Hypocrisy / Life / Politics / Sex / Thoughts

The Patriot Act, Privacy, and Posting Our Lives.

First of all, let me say that I like Facebook. When I first joined only college age people were allowed and there were no apps. That’s right not a single one. I remember when poke became available. I remember poking my friends and then being thrilled when the other actions became available. But sometime in all this fun, I think we abandoned a desire for personal privacy and the mistaken idea that we are all celebrities and people care about everything we see and do and where we are while we do it. It’s a lie. You are most likely not a celebrity and I not I don’t care where my work acquaintance had dinner ten minutes ago and where she is going next. paris-cryingI also don’t want to receive an email every time my sister from another mother wakes up at five because her daughter’s up and makes bacon and pancakes before her daughter trashes the living room and then falls asleep in a funny position. And how did everyone at my Mom’s church find out that young lady was sleeping with her boyfriend? She posted it to Facebook. Oops.

Didn’t we used to value our privacy? I used to hide my diary away and if what I did was scandalous, I wouldn’t write at all or I’d use the code I made up. I’d slam my door, and whisper with me friends. Swear them to secrecy and hate them if they blabbed. Now, we do the blabbing. We don’t need anything to be private. We want everybody to know everything about us. Why? Do we need to feel validated?lindsay-lohan-crying

I mean, I remember when I first heard about the patriot act and my friends and I thought it would be fun to call each other and say “bomb” over and over and wonder if we’d gotten onto some kind of list in some secret department. But really after about ten minutes and realizing that the government could be watching through our webcams, we didn’t think it was so cool. We thought it was quite creepy. For some reason, it seems like people are glamorizing or at least approving of a group of stalkers. It’s fun to have people be able to just show up at the Starbucks where you just bought candy cane coffee near Main Street Plaza. And in case your stalker would get lost, no worries, there’s a map just under the status.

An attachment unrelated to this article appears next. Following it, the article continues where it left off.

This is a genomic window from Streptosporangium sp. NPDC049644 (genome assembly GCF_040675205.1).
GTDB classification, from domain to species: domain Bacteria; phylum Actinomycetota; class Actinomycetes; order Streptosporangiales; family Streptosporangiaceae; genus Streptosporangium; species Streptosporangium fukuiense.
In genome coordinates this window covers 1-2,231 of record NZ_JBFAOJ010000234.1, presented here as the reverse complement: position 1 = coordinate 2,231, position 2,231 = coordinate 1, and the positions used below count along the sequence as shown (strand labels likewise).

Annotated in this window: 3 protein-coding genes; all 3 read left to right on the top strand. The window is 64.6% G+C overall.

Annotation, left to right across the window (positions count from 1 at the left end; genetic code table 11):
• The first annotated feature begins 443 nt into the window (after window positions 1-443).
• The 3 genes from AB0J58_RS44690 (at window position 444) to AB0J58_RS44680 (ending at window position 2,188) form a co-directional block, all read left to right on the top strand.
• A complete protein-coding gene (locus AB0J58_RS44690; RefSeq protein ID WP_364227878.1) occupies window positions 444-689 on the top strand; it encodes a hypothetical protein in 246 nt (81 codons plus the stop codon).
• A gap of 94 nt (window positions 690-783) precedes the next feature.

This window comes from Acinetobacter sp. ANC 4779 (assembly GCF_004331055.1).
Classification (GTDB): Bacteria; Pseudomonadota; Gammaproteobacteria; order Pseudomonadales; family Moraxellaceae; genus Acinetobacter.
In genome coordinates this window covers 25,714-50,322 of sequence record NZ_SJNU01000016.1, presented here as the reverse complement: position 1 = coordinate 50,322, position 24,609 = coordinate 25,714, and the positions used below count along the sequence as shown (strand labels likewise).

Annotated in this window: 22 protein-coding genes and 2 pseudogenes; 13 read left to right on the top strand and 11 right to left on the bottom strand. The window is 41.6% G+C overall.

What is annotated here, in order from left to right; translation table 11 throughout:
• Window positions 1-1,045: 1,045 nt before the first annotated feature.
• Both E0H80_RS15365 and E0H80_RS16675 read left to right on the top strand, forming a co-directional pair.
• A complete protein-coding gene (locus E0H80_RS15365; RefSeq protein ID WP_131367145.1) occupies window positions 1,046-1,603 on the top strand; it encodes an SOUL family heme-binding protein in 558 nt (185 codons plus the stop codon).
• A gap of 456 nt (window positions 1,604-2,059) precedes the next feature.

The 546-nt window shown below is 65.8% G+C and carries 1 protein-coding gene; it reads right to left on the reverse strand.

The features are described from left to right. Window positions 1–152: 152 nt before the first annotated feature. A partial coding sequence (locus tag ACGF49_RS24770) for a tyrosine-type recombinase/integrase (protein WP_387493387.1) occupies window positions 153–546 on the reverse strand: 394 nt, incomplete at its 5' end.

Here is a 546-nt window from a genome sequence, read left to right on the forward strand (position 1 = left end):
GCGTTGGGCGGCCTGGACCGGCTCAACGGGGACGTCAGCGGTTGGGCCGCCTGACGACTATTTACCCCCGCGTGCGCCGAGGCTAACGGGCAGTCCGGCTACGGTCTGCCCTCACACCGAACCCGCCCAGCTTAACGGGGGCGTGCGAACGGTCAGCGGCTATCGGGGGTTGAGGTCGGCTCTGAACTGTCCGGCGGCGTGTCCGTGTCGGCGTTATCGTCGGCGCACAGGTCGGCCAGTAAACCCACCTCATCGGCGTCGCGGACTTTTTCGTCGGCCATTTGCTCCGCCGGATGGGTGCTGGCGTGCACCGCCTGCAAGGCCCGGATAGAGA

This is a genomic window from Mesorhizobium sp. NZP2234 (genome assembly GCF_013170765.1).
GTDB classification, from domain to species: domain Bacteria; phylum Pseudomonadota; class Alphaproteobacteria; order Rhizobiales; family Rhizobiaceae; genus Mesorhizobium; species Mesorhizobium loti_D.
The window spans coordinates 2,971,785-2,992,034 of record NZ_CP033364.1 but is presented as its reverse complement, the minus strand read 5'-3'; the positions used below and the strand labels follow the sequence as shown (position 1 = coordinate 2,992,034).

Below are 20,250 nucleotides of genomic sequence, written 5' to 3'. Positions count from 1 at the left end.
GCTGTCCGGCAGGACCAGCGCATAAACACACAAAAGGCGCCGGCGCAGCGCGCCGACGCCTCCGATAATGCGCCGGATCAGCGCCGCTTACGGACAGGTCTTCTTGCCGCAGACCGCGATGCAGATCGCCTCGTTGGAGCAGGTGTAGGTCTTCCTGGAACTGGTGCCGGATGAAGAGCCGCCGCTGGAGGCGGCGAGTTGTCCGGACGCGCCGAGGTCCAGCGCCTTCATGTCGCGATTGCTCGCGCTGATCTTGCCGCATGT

crying celebPerhaps, I’m a bit of hypocrite writing a blog and thinking that people may care what I think or that I may change or be changed by letting you all read my mind. It’s a good possibility. I’m okay with that. But hear my plea youth of America, don’t post what you wouldn’t want found out. And just a word of wisdom: You’re not a celebrity, so enjoy your privacy. Let’s face it the constant attention didn’t bode well for Britney, and do you really  want every one knowing every detail and being invited to comment on it?

6 thoughts on “The Patriot Act, Privacy, and Posting Our Lives.

  1. Someone once said that if you don’t want people to steal you info, don’t put it on the internet. You gotta be careful what you put out there, for security reasons, privacy, or just plain stupidity (like the girl you mentioned sleeping with her boyfriend). The internet is all-powerful. Don’t give it anything you don’t want it to have total control over (that’ll preach…)


  2. As someone who has worked on the Internet for well, since it started, I can say that yes, it has become a monster. However, that monster only exists when others feed it and what’s important now is learning how to maintain anonymity on the surface. Social Networking is one big spoon that is used to feed marketing agencies, it can also be a fork that pokes into you and feeds your data to any government agency that makes a valid request for it. Of course, it all depends on the level of personal privacy you want to maintain but unfortunately most are just throwing caution to the wind now.

    Good read and, yes, there are people out here interested in what you write. 😉


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